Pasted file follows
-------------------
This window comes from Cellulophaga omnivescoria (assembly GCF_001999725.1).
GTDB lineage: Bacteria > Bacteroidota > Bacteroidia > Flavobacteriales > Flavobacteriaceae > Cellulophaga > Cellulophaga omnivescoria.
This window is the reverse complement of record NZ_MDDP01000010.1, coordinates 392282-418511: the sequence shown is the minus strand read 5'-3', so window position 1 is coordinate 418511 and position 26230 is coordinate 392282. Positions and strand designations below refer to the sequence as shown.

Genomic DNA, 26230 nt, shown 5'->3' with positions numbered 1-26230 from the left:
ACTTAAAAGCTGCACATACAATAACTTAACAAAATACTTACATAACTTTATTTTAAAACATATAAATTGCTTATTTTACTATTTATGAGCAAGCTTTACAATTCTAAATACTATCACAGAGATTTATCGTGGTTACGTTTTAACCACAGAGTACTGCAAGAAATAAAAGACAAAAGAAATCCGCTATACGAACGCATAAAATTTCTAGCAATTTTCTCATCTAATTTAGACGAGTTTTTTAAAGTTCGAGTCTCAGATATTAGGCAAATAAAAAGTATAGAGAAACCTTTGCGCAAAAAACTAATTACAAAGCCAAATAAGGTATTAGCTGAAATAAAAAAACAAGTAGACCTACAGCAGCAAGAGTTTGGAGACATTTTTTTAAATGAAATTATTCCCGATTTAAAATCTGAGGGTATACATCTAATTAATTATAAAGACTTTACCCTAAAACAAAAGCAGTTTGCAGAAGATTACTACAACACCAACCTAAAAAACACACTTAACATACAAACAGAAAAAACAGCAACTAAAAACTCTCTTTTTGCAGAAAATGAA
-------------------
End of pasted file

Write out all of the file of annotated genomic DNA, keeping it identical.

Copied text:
This window comes from Cellulophaga omnivescoria (assembly GCF_001999725.1).
GTDB lineage: Bacteria > Bacteroidota > Bacteroidia > Flavobacteriales > Flavobacteriaceae > Cellulophaga > Cellulophaga omnivescoria.
This window is the reverse complement of record NZ_MDDP01000010.1, coordinates 392282-418511: the sequence shown is the minus strand read 5'-3', so window position 1 is coordinate 418511 and position 26230 is coordinate 392282. Positions and strand designations below refer to the sequence as shown.

Genomic DNA, 26230 nt, shown 5'->3' with positions numbered 1-26230 from the left:
ACTTAAAAGCTGCACATACAATAACTTAACAAAATACTTACATAACTTTATTTTAAAACATATAAATTGCTTATTTTACTATTTATGAGCAAGCTTTACAATTCTAAATACTATCACAGAGATTTATCGTGGTTACGTTTTAACCACAGAGTACTGCAAGAAATAAAAGACAAAAGAAATCCGCTATACGAACGCATAAAATTTCTAGCAATTTTCTCATCTAATTTAGACGAGTTTTTTAAAGTTCGAGTCTCAGATATTAGGCAAATAAAAAGTATAGAGAAACCTTTGCGCAAAAAACTAATTACAAAGCCAAATAAGGTATTAGCTGAAATAAAAAAACAAGTAGACCTACAGCAGCAAGAGTTTGGAGACATTTTTTTAAATGAAATTATTCCCGATTTAAAATCTGAGGGTATACATCTAATTAATTATAAAGACTTTACCCTAAAACAAAAGCAGTTTGCAGAAGATTACTACAACACCAACCTAAAAAACACACTTAACATACAAACAGAAAAAACAGCAACTAAAAACTCTCTTTTTGCAGAAAATGAA